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Napoleon's Triumph» Forums » Rules

Subject: Corps detachments when defending rss

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Johan Johannesson
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Malmoe
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You are defending a locale with a corps in reserve and your opponent attacks you. Do you detach your troops immediately when naming defenders or do you detach after the attack has been resolved?

That is, if I want to defend against an attack with two units from my corps and the attack turned out to be a feint, do I have to detach both of them or only the piece that ends up blocking the approach?

 
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Rachel Simmons
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Simon_le_Bon wrote:


If I want to defend against an attack with two units from my corps and the attack turned out to be a feint, do I have to

(a) detach both of them or

(b) only the piece that ends up blocking the approach?



(b) is correct.

Naming a block a defending block does not in and of itself detach the block from its corps.
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Detaching 2 units from a defending corps that is located in the reserve only makes sense if the defender is certain that the attack threat will be a feint, since the defender can now move both units to the defense approach in response to the feint.

Otherwise, detaching 2 units from a corps that is located in the reserve and using them to defend against a real attack is wasteful, given that only 1 detached unit can be selected (and used) as a 'defending unit' in step 2 of the attack procedure. Again, the defender can only select 1 detached unit, but any number of corps, if he does not have units already located in the defense approach when the attack makes his threat there.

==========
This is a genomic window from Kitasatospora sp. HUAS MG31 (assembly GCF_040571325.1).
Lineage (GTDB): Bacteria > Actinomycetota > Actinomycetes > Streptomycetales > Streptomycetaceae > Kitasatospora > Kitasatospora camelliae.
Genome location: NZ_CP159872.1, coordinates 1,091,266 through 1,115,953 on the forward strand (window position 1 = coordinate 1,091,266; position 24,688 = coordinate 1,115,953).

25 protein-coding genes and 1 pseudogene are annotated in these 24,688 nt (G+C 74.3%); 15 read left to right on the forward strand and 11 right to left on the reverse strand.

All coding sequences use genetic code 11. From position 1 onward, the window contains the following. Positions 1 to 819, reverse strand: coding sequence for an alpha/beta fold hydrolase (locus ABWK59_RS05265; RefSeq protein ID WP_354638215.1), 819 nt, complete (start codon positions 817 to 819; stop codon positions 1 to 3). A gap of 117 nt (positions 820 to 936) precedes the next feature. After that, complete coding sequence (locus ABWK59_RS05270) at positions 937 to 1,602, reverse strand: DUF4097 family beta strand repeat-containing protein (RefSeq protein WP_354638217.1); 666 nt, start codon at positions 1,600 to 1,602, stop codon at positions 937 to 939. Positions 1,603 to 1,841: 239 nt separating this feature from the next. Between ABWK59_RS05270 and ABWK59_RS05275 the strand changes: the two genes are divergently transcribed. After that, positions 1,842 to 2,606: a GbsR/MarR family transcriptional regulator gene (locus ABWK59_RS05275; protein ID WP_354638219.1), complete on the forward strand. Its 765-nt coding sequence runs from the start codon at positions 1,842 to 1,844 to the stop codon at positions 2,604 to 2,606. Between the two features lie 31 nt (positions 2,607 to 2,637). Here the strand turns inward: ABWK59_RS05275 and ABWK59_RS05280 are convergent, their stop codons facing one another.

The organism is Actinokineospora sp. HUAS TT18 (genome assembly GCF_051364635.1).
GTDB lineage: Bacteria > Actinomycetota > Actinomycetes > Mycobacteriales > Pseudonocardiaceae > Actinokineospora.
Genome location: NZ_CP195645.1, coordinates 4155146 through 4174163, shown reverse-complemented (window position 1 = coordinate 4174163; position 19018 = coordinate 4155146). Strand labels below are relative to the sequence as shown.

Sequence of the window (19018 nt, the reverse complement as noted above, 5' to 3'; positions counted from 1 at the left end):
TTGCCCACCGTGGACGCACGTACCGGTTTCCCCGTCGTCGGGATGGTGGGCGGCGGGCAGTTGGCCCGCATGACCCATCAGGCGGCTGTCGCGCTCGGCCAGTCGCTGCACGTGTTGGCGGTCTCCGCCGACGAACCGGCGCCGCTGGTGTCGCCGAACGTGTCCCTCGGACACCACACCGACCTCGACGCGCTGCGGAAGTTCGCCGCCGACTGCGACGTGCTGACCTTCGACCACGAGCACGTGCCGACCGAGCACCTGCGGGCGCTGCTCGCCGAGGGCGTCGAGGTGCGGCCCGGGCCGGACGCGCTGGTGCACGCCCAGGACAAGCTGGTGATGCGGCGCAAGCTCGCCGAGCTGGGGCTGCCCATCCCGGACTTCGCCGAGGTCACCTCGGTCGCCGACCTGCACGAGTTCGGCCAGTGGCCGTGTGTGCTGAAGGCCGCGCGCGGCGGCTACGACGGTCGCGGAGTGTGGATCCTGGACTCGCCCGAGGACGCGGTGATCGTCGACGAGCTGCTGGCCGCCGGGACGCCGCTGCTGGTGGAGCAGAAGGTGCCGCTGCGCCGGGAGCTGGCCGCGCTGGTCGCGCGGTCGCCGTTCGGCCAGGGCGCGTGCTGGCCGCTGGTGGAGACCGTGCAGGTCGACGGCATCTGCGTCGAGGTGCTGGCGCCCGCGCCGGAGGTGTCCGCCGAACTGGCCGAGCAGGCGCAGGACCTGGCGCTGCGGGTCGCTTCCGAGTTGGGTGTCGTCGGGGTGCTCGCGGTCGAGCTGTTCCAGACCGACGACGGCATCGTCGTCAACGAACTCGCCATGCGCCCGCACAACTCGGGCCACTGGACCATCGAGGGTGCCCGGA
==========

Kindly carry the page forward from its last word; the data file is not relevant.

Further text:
This is why corps are good for defending - there are no restrictions on the number you can use in defending from the reserve, even if these corps have only 1 (!) unit in them; they're still considered corps and not detached units. Conversely, corps that have been 'shattered' by defeat and / or retreat are vulnerable to attack, since they have a much more difficult time defending against real attacks.
 
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Was George Orwell an Optimist?
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David Ells wrote:
Otherwise, detaching 2 units from a corps that is located in the reserve and using them to defend against a real attack is wasteful, given that only 1 detached unit can be selected (and used) as a 'defending unit' in step 2 of the attack procedure.


I think you're confused on the details here, David. You do not detach units to defend, you declare units to defend. Only after the battle is resolved would a defender in this case have to detach a unit and advance it to the approach, per the rules for the Completion step on page 7.

The key point is that if the attacker does not feint, the 2 units do still belong to the same corps during combat resolution, and can both be declared as lead units, assuming they are of the same type and from the same corps.



[edit] Sorry if I'm beating a dead horse, but if I'm going to clarify a point I think I should be thorough and precise.

I originally said something about two units from the same corps also being able to fight together if one was a lead and the other counter-attacked. I've removed that after realizing that the corps they belong to is irrelevant in that case. One could be detached, or they could be from different corps, and you could still lead with one and counter-attack with the other.

Two units are required to be in the same corps in two specific cases during combat:

1) when declared as leading units from reserve
2) when declared as counter-attackers

There are additional restrictions, e.g. both units must be of the same type.

To reinforce the original point, detachment of these units from their corps, as a result of moving to the approach, doesn't occur until after combat.

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Here the truceless armies yet / Trample, rolled in blood and sweat; / They kill and kill and never die; / And I think that each is I. // None will part us, none undo / The knot that makes one flesh of two, /
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Thanks, Sphere. I'll review the rules again and see where I was confused. Sigh.
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